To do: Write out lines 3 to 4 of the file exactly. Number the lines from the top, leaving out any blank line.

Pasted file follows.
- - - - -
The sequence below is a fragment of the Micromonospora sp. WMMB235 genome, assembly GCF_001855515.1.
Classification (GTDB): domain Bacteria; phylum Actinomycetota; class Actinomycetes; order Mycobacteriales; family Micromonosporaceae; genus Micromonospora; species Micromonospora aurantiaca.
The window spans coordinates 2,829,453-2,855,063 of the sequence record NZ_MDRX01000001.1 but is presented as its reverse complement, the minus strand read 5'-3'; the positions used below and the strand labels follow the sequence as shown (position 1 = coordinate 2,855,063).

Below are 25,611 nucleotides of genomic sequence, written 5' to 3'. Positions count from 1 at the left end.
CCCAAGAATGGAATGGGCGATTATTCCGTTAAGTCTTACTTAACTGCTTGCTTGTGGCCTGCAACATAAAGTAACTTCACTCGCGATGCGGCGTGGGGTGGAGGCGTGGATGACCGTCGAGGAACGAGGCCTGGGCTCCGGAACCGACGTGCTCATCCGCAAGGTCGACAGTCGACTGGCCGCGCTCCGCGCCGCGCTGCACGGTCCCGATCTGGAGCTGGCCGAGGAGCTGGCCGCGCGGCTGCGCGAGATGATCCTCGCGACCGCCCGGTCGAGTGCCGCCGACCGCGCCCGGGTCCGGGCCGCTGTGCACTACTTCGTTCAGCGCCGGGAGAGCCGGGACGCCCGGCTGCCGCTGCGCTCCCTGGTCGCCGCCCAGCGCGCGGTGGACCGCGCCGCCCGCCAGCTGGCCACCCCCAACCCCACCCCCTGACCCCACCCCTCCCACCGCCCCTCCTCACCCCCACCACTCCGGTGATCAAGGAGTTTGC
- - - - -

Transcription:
The window spans coordinates 2,829,453-2,855,063 of the sequence record NZ_MDRX01000001.1 but is presented as its reverse complement, the minus strand read 5'-3'; the positions used below and the strand labels follow the sequence as shown (position 1 = coordinate 2,855,063).

Below are 25,611 nucleotides of genomic sequence, written 5' to 3'. Positions count from 1 at the left end.